by Juhnke, Gerald A.
Terrorist attacks in New York City and Washington, DC, and the continued threats of terrorism have the potential to engender negative psychological effects upon school age children and their families. School counselors and mental health professionals working with children need to be knowledgeable regarding interventions which allow students to openly discuss immediate and future concerns, cumulative stressors resulting from on-going terrorist threats, and post-terrorism psychopathology (e.g., anxiety, distress, etc.). This digest will familiarize readers with basic Critical Incident Stress Debriefings (CISD), outline the differences between CISD and the Adapted Family Debriefing Model for school students, and describe how mental health professionals can use this model as a post-terrorism response intervention.
CRITICAL INCIDENT STRESS DEBRIEFING VS. THE ADAPTED FAMILY DEBRIEFING: MODEL FOR SCHOOL STUDENTS
Critical Incident Stress Debriefing (CISD) is a seven-stage, small group process originally developed for use with adult emergency workers who encounter particularly distressing situations (Mitchell & Everly, 1993). Some have cited CISD as a viable intervention with children and adolescents who experience violence or suicide (O'Hara, Taylor, & Simpson, 1994; Thompson, 1990). Yet, CISD was developed solely for adult use and did not take into account the special developmental needs of children. The Adapted Family Debriefing Model, however, was developed as an assessment and intervention method for student populations exposed to violence (Juhnke, 1997). Evolved from CISD's single group experience, the Adapted Family Debriefing Model for school students requires two separate debriefing experiences. The first debriefing experience is with students' parents only. The second is a joint student-parent debriefing experience. Additionally, unlike the CISD process which utilizes nonprofessional, adult peer facilitators, the Adapted Family Debriefing Model for school students requires the use of trained mental health professionals who have specific knowledge regarding children's developmental needs.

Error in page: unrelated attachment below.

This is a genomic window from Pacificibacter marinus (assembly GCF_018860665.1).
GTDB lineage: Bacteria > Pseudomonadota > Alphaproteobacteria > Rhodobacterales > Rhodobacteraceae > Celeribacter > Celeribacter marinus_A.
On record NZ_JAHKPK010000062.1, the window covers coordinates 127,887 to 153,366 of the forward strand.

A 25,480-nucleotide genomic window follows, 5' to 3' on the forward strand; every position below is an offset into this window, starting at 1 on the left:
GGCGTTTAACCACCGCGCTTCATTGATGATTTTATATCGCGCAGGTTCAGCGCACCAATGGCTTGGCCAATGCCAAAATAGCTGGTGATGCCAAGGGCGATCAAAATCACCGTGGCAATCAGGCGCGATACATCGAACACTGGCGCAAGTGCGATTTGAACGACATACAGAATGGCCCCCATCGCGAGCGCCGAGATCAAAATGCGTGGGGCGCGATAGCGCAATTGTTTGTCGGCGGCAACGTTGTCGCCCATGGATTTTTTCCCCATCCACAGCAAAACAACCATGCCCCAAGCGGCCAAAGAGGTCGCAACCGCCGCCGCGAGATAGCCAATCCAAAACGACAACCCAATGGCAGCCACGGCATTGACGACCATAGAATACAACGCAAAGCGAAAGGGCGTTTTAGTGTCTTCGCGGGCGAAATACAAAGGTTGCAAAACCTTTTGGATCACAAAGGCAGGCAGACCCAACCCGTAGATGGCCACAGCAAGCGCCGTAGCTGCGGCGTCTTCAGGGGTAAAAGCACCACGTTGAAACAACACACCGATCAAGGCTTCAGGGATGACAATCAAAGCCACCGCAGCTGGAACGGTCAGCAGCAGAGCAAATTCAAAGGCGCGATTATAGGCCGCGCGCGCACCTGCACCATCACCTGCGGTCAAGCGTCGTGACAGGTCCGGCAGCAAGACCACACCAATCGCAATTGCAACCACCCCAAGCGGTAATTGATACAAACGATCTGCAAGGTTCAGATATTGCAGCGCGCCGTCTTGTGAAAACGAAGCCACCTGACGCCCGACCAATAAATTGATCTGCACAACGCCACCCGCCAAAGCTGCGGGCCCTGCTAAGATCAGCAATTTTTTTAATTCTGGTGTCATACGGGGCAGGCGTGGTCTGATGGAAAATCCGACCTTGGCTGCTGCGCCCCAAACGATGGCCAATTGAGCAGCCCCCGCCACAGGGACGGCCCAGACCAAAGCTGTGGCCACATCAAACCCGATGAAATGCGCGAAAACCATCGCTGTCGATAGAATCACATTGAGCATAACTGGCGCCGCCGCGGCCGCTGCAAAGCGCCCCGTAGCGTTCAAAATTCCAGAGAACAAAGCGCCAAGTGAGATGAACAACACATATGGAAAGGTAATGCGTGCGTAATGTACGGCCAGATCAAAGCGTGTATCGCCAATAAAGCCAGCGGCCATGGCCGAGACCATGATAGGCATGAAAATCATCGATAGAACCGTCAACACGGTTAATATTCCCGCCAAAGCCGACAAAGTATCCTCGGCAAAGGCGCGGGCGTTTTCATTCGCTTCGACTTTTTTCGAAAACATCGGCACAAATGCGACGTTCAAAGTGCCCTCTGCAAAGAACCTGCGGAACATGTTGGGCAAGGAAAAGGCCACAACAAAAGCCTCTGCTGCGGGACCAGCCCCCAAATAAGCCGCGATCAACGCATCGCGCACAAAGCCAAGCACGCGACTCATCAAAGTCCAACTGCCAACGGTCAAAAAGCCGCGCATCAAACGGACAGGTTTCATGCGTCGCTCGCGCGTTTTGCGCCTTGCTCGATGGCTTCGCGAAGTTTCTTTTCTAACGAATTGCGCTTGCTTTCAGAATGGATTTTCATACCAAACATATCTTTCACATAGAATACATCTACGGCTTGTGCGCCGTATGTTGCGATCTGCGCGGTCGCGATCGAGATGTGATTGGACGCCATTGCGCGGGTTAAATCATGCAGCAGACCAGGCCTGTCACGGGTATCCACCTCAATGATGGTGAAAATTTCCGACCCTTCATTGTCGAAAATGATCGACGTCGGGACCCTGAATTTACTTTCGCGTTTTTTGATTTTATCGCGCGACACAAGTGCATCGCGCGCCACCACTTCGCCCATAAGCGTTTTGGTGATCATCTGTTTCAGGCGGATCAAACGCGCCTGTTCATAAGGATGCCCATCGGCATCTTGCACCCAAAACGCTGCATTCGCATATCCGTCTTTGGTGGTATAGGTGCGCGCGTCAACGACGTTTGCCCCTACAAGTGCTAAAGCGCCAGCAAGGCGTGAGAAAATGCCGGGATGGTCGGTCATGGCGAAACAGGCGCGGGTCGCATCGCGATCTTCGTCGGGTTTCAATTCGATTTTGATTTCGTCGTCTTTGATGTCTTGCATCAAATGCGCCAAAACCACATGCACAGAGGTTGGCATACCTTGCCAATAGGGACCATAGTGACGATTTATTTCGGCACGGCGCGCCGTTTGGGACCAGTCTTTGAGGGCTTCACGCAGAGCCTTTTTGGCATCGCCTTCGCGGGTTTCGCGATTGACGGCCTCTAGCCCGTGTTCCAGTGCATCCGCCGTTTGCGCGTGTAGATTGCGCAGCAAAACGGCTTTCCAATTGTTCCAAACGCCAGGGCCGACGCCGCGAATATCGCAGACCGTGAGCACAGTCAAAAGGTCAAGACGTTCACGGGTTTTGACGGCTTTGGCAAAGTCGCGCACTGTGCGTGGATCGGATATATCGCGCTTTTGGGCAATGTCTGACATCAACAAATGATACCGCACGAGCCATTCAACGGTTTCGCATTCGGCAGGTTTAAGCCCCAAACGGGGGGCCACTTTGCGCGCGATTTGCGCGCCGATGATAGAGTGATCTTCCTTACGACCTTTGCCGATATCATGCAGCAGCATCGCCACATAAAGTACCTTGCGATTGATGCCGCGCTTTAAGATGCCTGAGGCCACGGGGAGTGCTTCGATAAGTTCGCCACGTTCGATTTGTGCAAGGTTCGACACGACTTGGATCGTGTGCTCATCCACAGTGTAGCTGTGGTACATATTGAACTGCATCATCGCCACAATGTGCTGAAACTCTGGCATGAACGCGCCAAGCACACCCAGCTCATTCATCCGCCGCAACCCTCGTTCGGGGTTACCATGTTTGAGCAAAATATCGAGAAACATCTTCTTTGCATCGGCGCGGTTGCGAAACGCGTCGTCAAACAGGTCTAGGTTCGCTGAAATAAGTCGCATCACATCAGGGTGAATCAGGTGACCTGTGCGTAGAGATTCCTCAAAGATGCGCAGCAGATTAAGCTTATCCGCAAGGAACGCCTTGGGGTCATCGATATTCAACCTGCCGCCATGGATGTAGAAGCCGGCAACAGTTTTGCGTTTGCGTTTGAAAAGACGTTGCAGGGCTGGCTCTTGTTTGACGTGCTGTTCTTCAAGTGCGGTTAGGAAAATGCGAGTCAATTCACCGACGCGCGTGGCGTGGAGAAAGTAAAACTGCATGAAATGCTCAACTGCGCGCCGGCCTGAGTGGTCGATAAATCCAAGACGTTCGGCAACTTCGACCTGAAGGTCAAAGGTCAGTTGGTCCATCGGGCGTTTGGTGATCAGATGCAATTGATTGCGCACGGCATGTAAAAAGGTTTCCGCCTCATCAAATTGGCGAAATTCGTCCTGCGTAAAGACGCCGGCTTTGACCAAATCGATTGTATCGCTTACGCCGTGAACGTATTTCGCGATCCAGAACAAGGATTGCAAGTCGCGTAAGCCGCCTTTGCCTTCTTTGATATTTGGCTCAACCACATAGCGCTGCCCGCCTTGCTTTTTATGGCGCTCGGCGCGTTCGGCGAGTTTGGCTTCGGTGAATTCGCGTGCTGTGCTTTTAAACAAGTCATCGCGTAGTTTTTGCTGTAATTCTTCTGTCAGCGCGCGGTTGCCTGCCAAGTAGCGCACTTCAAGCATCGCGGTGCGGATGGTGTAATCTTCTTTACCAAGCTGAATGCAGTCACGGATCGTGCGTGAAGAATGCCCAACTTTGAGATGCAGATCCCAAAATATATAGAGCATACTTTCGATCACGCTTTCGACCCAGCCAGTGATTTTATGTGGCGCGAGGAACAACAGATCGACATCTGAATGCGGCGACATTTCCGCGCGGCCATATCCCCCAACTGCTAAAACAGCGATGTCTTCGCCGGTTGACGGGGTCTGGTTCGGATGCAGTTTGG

The primary team members within the Adapted Family Debriefing Model for school students are leader, co-leader, and doorkeeper. The leader explains the debriefing process, creates a supportive milieu, identifies those experiencing excessive levels of emotional discomfort, and directs team members via hand signals to intervene with distraught students or parents. In addition, the leader discusses with parents and students common symptoms experienced by children who: (a) have personally experienced terrorist acts or have suffered loss as a result of such acts (e.g., the death of a grandparent or sibling resulting from terrorism, etc.), (b) have witnessed via the media terrorist acts or the aftermath of same, (c) understand the potential for continued terrorist acts, or (d) experience the cumulative effects of multiple terrorist acts. The leader normalizes manifest symptoms and encourages parents to recognize more severe symptomatology which may require additional counseling (e.g., recurrent encopresis, persistent outbursts of anger, chronic hypervigilance).
Co-leaders add relevant comments during the session and give immediate support to students and parents who become emotionally distraught. They also help prevent disruption that may otherwise inhibit group dynamics. The doorkeeper prevents nonparticipants, such as news journalists, from entering the session. Doorkeepers also prevent severely distraught students or parents from bolting from sessions.
Before the Debriefing